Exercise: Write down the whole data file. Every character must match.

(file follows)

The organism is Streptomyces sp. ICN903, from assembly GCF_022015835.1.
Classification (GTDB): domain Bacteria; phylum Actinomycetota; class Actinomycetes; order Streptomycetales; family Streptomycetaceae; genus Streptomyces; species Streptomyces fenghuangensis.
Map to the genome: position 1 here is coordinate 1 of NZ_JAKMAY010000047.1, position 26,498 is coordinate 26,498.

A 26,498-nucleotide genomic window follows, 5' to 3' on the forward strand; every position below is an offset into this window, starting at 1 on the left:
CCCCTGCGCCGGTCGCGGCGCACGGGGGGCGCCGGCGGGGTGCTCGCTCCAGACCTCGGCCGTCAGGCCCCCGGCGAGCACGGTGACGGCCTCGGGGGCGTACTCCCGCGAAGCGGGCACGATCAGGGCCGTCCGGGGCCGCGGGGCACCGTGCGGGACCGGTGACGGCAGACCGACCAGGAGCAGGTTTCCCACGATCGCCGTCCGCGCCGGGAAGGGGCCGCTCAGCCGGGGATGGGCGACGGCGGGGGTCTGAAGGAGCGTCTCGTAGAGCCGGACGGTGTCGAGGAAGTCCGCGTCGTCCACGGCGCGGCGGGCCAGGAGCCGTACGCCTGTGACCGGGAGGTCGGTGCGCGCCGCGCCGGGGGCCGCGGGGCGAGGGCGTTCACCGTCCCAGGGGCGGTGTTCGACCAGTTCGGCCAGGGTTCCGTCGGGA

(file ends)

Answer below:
The organism is Streptomyces sp. ICN903, from assembly GCF_022015835.1.
Classification (GTDB): domain Bacteria; phylum Actinomycetota; class Actinomycetes; order Streptomycetales; family Streptomycetaceae; genus Streptomyces; species Streptomyces fenghuangensis.
Map to the genome: position 1 here is coordinate 1 of NZ_JAKMAY010000047.1, position 26,498 is coordinate 26,498.

A 26,498-nucleotide genomic window follows, 5' to 3' on the forward strand; every position below is an offset into this window, starting at 1 on the left:
CCCCTGCGCCGGTCGCGGCGCACGGGGGGCGCCGGCGGGGTGCTCGCTCCAGACCTCGGCCGTCAGGCCCCCGGCGAGCACGGTGACGGCCTCGGGGGCGTACTCCCGCGAAGCGGGCACGATCAGGGCCGTCCGGGGCCGCGGGGCACCGTGCGGGACCGGTGACGGCAGACCGACCAGGAGCAGGTTTCCCACGATCGCCGTCCGCGCCGGGAAGGGGCCGCTCAGCCGGGGATGGGCGACGGCGGGGGTCTGAAGGAGCGTCTCGTAGAGCCGGACGGTGTCGAGGAAGTCCGCGTCGTCCACGGCGCGGCGGGCCAGGAGCCGTACGCCTGTGACCGGGAGGTCGGTGCGCGCCGCGCCGGGGGCCGCGGGGCGAGGGCGTTCACCGTCCCAGGGGCGGTGTTCGACCAGTTCGGCCAGGGTTCCGTCGGGA